WASHINGTON – Punctuated with the sounds of ringing phones and clinking china, President Obama’s new legislative diplomacy has Republicans wondering what took so long.

Obama pressed ahead Thursday with his bipartisan political outreach, eliciting a cautious welcome in a capital that has been riven by gridlock and partisanship over how to lower deficits and stabilize the nation’s debt.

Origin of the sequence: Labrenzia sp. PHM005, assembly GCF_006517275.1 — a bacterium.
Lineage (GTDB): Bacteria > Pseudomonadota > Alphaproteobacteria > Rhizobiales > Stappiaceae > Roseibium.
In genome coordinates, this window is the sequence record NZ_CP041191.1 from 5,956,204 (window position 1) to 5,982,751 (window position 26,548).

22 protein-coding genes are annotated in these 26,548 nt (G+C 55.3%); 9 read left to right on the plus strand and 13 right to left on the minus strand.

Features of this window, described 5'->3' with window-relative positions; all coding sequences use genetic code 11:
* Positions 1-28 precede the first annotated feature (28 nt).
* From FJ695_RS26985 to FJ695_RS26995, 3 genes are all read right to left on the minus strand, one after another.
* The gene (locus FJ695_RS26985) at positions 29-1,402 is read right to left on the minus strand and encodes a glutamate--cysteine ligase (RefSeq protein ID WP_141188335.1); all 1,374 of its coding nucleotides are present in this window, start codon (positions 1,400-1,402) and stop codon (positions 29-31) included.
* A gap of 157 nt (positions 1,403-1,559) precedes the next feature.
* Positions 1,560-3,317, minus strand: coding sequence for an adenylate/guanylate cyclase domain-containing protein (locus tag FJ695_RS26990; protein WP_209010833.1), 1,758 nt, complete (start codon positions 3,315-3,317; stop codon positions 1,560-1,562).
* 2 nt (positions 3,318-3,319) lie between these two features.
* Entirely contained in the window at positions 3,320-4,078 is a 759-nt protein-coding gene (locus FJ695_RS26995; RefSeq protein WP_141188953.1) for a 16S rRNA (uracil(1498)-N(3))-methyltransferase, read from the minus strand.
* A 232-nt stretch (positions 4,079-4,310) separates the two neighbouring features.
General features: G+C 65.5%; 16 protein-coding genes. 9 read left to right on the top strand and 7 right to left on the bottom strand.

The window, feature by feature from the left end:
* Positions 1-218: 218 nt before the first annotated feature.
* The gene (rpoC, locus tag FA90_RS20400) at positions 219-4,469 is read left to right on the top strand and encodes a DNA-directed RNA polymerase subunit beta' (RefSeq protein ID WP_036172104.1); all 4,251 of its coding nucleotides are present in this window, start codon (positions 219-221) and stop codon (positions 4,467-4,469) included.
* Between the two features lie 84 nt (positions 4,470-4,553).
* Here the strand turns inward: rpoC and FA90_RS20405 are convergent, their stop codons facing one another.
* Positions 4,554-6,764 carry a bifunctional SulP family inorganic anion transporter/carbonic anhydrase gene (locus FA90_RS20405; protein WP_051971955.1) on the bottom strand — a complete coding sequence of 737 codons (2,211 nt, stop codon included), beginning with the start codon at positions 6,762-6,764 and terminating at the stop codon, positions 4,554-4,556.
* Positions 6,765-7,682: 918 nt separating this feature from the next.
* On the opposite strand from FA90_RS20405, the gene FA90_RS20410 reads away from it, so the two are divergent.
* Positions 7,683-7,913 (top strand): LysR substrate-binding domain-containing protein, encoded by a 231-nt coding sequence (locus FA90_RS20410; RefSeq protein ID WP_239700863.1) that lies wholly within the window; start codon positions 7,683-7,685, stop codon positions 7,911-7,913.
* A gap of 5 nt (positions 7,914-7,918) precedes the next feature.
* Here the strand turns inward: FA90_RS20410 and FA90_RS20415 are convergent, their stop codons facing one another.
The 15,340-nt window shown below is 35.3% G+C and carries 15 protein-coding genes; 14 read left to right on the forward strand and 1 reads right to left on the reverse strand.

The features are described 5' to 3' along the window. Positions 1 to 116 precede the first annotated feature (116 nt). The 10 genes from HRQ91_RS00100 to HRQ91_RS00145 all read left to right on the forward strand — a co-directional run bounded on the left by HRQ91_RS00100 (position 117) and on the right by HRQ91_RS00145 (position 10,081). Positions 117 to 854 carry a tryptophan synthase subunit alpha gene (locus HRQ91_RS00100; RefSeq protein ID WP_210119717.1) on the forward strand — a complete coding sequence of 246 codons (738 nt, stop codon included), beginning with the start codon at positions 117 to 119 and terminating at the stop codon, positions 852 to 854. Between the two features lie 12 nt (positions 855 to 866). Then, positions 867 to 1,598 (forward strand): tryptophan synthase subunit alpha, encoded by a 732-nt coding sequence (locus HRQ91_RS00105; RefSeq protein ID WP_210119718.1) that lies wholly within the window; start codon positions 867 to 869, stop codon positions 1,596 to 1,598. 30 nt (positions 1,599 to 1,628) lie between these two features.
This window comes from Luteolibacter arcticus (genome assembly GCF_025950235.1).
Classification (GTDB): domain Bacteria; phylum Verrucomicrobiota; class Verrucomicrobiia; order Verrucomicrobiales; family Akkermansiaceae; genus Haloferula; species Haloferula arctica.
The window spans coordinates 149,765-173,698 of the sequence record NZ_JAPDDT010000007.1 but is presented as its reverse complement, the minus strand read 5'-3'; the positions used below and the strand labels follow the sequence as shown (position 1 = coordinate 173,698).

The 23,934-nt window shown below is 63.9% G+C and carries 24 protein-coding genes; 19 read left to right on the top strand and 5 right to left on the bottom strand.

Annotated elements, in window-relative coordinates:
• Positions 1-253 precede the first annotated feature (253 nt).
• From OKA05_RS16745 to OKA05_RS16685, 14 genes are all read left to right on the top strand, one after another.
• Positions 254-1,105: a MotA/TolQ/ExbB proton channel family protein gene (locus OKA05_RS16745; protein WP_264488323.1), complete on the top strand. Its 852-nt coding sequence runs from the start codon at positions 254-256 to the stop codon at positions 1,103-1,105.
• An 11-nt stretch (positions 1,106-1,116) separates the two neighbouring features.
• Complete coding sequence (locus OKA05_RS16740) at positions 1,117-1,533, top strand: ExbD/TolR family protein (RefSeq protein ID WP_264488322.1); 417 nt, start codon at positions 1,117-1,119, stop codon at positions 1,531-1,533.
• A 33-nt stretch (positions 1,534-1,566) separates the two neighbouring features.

Obama had the Republican House Budget Committee chairman, Paul Ryan, and the committee’s top Democrat, Chris Van Hollen, to lunch at the White House, a day after he dined with a dozen Republican senators in what the White House said was an effort to find common ground with rank-and-file lawmakers.

Previous presidents have tried to develop relationships with members of Congress with varying degrees of success, although some of the biggest pieces of legislation, such as the 1964 Civil Rights Act and a Social Security deal in 1983, required cross-party efforts by Presidents Lyndon Johnson and Ronald Reagan.